An Eclectic Human
A newsletter about design, community, and being a human

1.04 Deeply flawed, but ultimately of value

This week’s topic was humane conversation. Here are some of the things you said:

Sam wrote (a couple weeks ago) about making communication more approachable to others:

When I’m around folks that don’t “read” me well, I find myself using softening language to help them feel comfortable voicing an opposing thought. I use phrases like “I think”, “My opinion has been”, and “I suppose” in my communication explicitly, even though I consider these to be present in everything I say. I also find it useful to explicitly elicit their opinion, even before I voice my own.

Matt wrote about how to care for intellectual and emotional health:

  1. Above all, validate feelings.
  2. Disagree easily, and express disagreement carefully. If not possible, refer to #1.

Downplaying emotions or thinking they’re stupid is the real problem in a lot of arguments. First accept them for what they really are, and then you can work through them, whether they’re someone else’s or your own. That’s for emotional well-being.

For intellectual well-being, you still want to keep a skeptical outlook. Put whatever you hear through a truth filter, and put whatever you say through an acceptability filter. If people can’t accept what you’re saying emotionally, they’ll be less likely to accept it intellectually.

Maria wrote about accepting faults in ourselves and others:

When I read [Walt’s response] about making one mistake everyday, it reminded me of a conversation we had in my Voice Over class the other day. We talked about how making mistakes in voice over was natural. Each mistake you make teaches you how to improve, and in the voice over business, it’s not the mistakes that are the problem, but the reaction we have to those mistakes.

We have this intense desire to hide our mistakes and imperfections behind a mask of cultural appropriateness to avoid the judgments of others. But if we all stopped hiding our mistakes, stopped overreacting to others’ mistakes and our own, wouldn’t everyone be better off? Knowing that everyone is broken as well, would we not be kinder to each other, more content with who we are and the progress we are making? Neal A. Maxwell says that we need to distinguish between dissatisfaction with oneself and disdain for self. Perhaps knowing that others have weaknesses and faults would allow us to recognize our own faults, instead of attempting to hide them in fear of others’ judgments. Would accepting our progress not then allow us to forgive our past selves, our past mistakes, and look forward with the knowledge that we can, in fact, improve? I like to believe it would.

This led us to the topic of perfection. Do perfect people make no mistakes? Some may argue “yes.” Walt mentioned that mistakes allow us to grow. If perfection entails making no mistakes, then perfection makes us stop growing and is therefore damnation. Should that be the case, then I never want to be perfect. I look back to who I was eight years ago, four years ago, two years ago, three months ago, even yesterday and see someone who is deeply flawed, but someone who is ultimately of value—someone who is ultimately trying to always be better and to some extent is successful in that pursuit.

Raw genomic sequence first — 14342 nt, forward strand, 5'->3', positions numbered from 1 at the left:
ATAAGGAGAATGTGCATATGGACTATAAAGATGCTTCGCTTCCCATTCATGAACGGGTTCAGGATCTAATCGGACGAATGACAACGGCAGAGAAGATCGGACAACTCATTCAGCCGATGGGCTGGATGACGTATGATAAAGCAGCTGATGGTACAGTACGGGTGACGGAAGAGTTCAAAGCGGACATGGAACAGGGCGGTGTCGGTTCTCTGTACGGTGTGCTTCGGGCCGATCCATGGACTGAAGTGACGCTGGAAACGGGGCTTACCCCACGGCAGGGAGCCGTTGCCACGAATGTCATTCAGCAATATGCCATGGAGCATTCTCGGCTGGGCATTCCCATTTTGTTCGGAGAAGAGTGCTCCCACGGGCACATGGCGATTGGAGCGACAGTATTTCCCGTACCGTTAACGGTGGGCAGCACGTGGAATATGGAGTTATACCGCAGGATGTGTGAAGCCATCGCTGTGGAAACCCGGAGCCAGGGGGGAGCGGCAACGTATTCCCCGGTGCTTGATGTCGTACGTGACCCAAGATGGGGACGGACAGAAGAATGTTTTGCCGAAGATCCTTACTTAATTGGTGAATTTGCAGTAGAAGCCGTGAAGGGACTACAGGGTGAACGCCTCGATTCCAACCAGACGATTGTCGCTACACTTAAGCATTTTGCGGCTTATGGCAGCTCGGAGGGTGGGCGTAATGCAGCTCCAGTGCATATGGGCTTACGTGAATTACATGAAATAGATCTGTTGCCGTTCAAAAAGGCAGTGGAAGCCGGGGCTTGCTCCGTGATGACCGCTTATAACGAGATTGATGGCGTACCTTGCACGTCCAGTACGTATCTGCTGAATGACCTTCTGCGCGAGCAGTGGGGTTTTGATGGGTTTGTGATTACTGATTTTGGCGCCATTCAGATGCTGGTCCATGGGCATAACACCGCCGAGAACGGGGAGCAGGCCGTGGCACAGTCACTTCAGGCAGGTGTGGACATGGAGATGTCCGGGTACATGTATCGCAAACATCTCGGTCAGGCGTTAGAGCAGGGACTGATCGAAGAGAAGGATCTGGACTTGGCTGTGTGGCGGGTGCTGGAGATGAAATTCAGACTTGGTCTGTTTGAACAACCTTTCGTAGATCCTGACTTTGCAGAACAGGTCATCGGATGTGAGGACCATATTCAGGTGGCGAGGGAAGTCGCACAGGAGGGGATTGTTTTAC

• • •

For two and a half years, I had the privilege of singing in one of the top choirs at my university. Our director, whom we affectionately called Sister Hall, was Welsh, fierce, and delightful. She was an outstanding choral instructor, and we loved her for her sincerity, her passion, and her insistence on excellence.

“Know risk, know gain.” This was one of Sister Hall’s favorite phrases because it works two ways: denotatively, it identifies the price of improvement, but it also has a homophonic neighbor that warns of the cost of risk aversion: “no risk, no gain”. Being an excellent choral musician requires sacrifice, dedication, and risk-taking. But the rewards, whether personal fulfillment or external recognition, make the effort worthwhile.

Lately, I’ve been pondering whether I should be seeking for excellence in every area of my life, or if I can be satisfied with mediocrity in my less-important pursuits. My work demands a certain level of skill, and I’m happy to devote a lot of energy to becoming better at it. My family is also very important to me and deserves my best efforts. But I don’t think I can be excellent at those and also be a world-class cyclist or a sought-after pianist. Rather, I’m happy to be good enough at cycling and playing the piano that I get enjoyment out of them, even if it’s just for my own pleasure and I never become excellent in others’ eyes.

Perhaps excellence should primarily be a personal measuring device—I should be the best pianist I can given the time I’m willing to devote to it. Or perhaps my Excellence Bucket is only so large and I have to carefully dole out its contents to the various areas of life.

• • •

What do you think about excellence and mediocrity? Should we always strive for excellence or is there a balance to be struck?

—Steve

Later article
1.05 Danny and Reuven
Older article
1.03 The Steel Man